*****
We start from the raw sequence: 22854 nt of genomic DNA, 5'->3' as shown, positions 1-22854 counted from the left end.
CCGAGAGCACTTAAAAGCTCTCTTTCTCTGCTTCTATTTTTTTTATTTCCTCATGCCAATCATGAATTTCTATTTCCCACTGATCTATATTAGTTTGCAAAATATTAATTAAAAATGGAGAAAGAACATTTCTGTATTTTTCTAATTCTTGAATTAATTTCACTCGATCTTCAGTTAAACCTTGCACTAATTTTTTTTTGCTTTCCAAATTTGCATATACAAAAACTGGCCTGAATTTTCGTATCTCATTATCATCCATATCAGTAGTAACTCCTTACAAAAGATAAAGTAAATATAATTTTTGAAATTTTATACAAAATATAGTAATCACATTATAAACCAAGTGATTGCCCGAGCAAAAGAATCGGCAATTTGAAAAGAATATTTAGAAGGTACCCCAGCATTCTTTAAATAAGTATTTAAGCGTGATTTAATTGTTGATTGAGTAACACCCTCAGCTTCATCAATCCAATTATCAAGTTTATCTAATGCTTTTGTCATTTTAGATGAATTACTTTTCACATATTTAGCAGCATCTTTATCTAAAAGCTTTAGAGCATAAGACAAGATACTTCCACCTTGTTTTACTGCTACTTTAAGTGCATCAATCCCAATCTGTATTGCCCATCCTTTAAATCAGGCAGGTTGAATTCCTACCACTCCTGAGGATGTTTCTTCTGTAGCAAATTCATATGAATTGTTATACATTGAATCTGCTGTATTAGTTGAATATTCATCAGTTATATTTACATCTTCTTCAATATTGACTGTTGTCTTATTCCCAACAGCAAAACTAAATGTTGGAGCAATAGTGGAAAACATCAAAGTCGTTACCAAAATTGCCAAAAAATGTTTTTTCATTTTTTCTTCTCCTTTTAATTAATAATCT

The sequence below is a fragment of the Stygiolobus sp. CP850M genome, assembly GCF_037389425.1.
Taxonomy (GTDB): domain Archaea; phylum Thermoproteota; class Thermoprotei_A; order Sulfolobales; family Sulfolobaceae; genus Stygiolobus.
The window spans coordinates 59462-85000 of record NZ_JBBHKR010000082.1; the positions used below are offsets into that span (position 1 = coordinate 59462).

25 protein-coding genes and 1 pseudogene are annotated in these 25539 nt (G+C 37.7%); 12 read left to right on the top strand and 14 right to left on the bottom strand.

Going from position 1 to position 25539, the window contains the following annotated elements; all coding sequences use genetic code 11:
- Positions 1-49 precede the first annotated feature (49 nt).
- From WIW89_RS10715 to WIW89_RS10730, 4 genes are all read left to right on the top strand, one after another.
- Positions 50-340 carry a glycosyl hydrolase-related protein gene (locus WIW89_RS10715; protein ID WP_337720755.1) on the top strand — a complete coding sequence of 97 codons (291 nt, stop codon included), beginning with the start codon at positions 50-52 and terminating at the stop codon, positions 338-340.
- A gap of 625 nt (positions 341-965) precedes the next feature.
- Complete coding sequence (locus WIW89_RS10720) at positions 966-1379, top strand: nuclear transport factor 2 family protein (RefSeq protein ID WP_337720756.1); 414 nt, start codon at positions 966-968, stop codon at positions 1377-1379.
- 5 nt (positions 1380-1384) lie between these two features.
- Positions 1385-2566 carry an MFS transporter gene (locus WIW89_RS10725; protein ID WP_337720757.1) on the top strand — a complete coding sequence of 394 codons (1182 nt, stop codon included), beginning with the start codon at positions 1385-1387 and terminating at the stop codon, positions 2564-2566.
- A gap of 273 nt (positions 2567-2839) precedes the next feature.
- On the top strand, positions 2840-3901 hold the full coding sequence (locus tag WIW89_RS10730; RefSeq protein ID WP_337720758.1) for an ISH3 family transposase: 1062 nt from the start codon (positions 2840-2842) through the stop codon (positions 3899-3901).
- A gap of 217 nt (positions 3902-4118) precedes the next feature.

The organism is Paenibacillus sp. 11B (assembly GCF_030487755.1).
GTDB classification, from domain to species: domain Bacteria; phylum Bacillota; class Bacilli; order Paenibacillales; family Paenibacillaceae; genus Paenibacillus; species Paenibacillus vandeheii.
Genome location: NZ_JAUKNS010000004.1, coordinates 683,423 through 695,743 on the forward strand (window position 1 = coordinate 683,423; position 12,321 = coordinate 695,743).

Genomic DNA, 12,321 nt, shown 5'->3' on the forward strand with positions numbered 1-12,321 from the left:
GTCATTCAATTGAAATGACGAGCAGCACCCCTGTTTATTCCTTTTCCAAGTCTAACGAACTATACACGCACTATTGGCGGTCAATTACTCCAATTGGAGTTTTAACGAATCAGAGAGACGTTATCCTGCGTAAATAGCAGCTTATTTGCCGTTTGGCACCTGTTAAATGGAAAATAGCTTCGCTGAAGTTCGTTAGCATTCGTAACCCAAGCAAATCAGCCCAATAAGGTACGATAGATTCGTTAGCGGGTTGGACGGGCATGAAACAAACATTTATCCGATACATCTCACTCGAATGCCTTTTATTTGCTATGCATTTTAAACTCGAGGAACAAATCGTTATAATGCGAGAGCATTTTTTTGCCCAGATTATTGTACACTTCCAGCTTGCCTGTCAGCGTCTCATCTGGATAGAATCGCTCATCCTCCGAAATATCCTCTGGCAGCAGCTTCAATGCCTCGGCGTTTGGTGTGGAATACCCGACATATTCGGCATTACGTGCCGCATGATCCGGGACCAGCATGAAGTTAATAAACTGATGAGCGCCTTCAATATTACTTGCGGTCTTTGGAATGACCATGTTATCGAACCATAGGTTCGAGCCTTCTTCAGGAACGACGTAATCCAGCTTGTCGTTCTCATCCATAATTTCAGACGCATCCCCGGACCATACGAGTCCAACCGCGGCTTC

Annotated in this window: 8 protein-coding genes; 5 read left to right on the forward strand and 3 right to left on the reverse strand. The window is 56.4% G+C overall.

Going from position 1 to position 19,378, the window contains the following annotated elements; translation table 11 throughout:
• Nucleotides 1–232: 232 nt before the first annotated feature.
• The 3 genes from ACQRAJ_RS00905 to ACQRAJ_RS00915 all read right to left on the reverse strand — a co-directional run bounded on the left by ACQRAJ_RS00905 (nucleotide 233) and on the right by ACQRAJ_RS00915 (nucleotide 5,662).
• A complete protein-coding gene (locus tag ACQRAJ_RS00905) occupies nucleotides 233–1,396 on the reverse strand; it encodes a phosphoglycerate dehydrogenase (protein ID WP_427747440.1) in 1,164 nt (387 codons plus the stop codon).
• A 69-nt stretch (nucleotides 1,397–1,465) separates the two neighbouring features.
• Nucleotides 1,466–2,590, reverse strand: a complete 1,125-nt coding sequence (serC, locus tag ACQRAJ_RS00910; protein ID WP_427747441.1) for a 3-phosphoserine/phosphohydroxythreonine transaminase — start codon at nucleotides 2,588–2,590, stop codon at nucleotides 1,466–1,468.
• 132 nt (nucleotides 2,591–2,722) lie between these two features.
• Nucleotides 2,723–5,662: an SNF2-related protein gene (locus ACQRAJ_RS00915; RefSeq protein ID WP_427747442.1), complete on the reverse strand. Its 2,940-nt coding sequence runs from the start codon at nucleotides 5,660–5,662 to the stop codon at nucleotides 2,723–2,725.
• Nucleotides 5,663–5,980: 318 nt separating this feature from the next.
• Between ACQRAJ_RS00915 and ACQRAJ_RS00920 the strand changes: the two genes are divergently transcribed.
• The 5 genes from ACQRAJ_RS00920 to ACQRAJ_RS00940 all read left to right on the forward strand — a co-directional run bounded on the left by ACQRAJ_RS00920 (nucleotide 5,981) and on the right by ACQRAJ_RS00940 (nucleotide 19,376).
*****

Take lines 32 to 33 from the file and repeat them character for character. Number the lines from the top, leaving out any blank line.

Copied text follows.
• Nucleotides 5,663–5,980: 318 nt separating this feature from the next.
• Between ACQRAJ_RS00915 and ACQRAJ_RS00920 the strand changes: the two genes are divergently transcribed.